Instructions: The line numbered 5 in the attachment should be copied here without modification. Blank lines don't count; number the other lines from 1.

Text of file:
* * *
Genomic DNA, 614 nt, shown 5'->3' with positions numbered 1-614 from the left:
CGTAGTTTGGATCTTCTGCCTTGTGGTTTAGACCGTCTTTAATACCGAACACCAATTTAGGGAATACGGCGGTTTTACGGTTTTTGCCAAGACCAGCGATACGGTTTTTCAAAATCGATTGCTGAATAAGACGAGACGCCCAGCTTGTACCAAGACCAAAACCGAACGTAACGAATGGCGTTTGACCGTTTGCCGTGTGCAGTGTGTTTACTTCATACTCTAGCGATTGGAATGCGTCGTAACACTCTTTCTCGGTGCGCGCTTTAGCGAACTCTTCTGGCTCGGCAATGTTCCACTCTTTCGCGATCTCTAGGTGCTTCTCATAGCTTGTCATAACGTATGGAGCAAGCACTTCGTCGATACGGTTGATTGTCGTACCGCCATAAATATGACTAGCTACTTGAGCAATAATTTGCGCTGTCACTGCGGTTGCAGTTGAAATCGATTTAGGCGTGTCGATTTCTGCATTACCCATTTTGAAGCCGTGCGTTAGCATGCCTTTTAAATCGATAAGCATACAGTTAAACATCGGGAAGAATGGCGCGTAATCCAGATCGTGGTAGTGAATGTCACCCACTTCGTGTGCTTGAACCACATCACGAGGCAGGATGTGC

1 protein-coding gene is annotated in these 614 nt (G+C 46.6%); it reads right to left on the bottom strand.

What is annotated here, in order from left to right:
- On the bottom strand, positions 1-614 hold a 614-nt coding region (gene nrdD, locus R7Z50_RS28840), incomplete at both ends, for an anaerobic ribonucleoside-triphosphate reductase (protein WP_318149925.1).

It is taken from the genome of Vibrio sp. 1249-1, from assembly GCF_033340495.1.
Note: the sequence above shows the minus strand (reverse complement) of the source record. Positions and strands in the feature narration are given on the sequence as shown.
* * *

- On the bottom strand, positions 1-614 hold a 614-nt coding region (gene nrdD, locus R7Z50_RS28840), incomplete at both ends, for an anaerobic ribonucleoside-triphosphate reductase (protein WP_318149925.1).